CE Y-TZP a + HF b Etched b before sintered c IFM, AFM, SEM, EDS, XRD
CS Y-TZP Sintered IFM, AFM, SEM, EDS, XRD Yes
CSE Y-TZP + HF Sintered + etched IFM, AFM, SEM, EDS, XRD
CSC Y-TZP + Panavia™F2.0 d Sintered + cement d Yes
CSS Y-TZP + Al 2 O 3 100 μm e Sintered + sandblasted e IFM, AFM, SEM, EDS, XRD Yes
CSSE Y-TZP + Al 2 O 3 100 μm + HF Sintered + sandblasted + etched IFM, AFM, SEM, EDS, XRD
CSSC Y-TZP + Al 2 O 3 100 μm + Panavia™F2.0 sintered + sandblasted + cement Yes
GE Glass-modified Y-TZP f + HF Etched before sintered IFM, AFM, SEM, EDS, XRD Yes
GEC Glass-modified Y-TZP + HF + Panavia™F2.0 Etched + sintered + cement Yes
GS Glass-modified Y-TZP Sintered IFM, AFM, SEM, EDS, XRD
GSE Glass-modified Y-TZP + HF Sintered + etched IFM, AFM, SEM, EDS, XRD Yes
GSEC Glass-modified Y-TZP + HF + Panavia™F2.0 Sintered + etched + cement Yes

a Y-TZP: grade TZ-3YSB-C (batch S306269B, Procera Zirconia, Nobel Biocare™ AB, Gothenburg, Sweden).

b HF: etched with 9% hydrofluoric acid (Ultradent ® Porcelain Etch, 9%, LOT B7814, Ultradent Products, Inc., South Jordan, Utah, USA) in 2 min, neutralized (IPS Ceramic, Neutralizing powder, LOT M04796 IvoclarVivadent, Schaan, Liechtenstein) in 2 min followed by thorough rinsing with water according to the cement manufacturer’s recommendation.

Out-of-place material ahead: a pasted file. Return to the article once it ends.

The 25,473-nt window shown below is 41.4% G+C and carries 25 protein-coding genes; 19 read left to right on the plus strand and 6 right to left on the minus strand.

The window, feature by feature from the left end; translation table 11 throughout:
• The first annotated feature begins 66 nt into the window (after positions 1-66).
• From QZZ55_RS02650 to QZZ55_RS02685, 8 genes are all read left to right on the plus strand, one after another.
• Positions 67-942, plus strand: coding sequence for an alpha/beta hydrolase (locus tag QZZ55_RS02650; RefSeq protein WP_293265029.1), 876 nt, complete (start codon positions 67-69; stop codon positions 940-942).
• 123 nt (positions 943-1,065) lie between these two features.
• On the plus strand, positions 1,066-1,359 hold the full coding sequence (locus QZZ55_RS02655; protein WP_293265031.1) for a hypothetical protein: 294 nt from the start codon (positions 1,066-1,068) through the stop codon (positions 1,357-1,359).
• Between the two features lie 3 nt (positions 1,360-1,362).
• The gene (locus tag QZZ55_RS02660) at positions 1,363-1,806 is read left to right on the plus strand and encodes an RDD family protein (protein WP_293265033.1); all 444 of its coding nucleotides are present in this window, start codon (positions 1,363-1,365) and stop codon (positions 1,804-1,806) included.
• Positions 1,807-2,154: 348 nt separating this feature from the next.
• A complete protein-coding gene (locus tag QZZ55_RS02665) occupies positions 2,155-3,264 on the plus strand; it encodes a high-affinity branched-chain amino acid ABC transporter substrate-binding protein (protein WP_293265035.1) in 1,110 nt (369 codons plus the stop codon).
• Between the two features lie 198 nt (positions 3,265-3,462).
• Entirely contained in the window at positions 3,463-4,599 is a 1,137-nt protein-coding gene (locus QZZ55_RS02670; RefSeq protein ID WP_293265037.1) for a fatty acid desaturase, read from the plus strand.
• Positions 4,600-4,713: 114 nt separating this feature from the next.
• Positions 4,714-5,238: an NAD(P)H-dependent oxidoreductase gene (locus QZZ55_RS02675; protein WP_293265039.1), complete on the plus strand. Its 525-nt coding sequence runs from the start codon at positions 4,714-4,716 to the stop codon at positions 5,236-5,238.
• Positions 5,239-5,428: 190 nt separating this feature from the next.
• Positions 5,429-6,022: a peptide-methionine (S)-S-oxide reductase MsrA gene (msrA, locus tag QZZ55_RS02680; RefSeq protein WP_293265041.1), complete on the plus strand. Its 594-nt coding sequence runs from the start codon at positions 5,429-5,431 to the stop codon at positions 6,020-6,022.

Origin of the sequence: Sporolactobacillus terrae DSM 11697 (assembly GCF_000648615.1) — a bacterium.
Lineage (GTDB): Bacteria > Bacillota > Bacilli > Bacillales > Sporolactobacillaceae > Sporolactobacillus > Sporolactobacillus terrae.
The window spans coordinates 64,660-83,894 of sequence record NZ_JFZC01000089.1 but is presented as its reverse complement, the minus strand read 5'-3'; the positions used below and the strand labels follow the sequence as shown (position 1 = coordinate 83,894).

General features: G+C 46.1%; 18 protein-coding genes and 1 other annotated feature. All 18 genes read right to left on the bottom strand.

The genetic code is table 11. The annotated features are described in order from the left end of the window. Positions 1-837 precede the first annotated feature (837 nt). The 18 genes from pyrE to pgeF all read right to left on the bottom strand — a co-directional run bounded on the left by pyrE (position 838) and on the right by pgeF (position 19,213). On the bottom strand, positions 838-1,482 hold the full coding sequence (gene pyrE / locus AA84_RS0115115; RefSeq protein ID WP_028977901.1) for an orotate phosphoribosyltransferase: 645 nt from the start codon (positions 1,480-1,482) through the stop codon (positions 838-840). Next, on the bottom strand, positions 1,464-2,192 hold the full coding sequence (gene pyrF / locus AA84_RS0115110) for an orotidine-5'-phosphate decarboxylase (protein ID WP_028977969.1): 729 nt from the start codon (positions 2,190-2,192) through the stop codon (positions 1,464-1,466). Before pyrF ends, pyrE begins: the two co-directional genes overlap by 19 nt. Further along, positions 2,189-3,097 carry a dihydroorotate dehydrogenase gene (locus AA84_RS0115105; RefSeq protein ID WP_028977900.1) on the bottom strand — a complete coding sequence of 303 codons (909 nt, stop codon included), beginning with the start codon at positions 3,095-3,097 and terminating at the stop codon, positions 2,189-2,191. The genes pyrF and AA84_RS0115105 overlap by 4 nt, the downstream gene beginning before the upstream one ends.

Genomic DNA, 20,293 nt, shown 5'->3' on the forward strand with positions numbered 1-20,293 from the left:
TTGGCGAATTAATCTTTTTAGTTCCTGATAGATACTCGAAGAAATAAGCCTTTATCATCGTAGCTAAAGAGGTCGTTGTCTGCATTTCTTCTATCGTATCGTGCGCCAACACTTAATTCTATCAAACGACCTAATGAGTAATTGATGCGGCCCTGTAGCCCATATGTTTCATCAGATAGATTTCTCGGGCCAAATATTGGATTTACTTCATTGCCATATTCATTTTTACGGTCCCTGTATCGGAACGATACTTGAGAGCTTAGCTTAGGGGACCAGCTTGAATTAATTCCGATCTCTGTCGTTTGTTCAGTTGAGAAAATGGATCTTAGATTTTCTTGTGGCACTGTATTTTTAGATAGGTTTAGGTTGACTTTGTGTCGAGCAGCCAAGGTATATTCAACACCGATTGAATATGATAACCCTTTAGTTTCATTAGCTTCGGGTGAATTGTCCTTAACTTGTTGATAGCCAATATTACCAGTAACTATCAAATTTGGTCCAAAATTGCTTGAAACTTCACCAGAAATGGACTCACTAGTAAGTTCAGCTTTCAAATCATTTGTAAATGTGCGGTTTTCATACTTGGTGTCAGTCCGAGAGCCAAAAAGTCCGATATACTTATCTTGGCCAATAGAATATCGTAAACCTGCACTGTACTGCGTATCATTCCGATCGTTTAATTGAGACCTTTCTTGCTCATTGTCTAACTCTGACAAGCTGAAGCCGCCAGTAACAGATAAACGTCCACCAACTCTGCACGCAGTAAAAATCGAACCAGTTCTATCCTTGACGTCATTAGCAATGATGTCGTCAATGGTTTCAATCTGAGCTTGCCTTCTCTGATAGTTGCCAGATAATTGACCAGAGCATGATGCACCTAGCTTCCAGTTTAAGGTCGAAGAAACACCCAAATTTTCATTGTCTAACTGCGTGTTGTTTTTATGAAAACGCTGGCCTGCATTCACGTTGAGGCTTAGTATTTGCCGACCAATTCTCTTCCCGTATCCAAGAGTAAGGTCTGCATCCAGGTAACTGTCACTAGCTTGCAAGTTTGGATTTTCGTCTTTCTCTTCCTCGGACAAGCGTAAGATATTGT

c Sintered: sintered in a sintering furnace (Everest Therm 4180, KaVo Everest ® , Biberach, Germany) according to the manufacturer’s instructions.

d Panavia™F2.0: treated with a primer (Clearfil Ceramic Primer, LOT 0025AA, Kuraray Noritake Dental Inc., Okayama, Japan) prior to application of the adhesive cement, Panavia™F 2.0 (Panavia™F 2.0, base paste LOT 0112AA and catalyst paste LOT 0575AA, Kuraray Noritake Inc., Okayama, Japan) and oxygen-blocking gel (Panavia™F 2.0 Oxyguard II, LOT 00655A, Kuraray Medical Inc., Okayama, Japan) according to the cement manufacturer’s recommendation.

e Al 2 O 3 100 μm: sandblasted with 110 μm Al 2 O 3 particles for 10 s with an air pressure of 2 bar and at a distance of 10 mm then thoroughly rinsed in water.

f Glass-modified YTZP: modified with glass granules Experimental Impaction Medium, Cerasci AB, Malmö, Sweden.

Manufacturing of specimens

A special dry-press punching tool made of stainless steel was made to fabricate the Y-TZP discs. Fabrication of the specimens was performed according to a previous study . Briefly: the tool was filled with 0.75–1.15 ± 0.01 g of Y-TZP granulated powder that was mechanically compressed uniaxially with 140 MPa for 5 min using a cuvette press. The bottom punch surface of the pressing tool that defines the cementation surface of the Y-TZP was used either with no medium added prior to compaction (C), or glass granules with a particle size of 40 μm or less added to the bottom punch prior to compaction (G), Table 1 . The tool was cleaned with 95% ethanol (ethanol 95%, batch no. SE10016023, Kemetyl AB, Haninge, Sweden) prior to each compaction.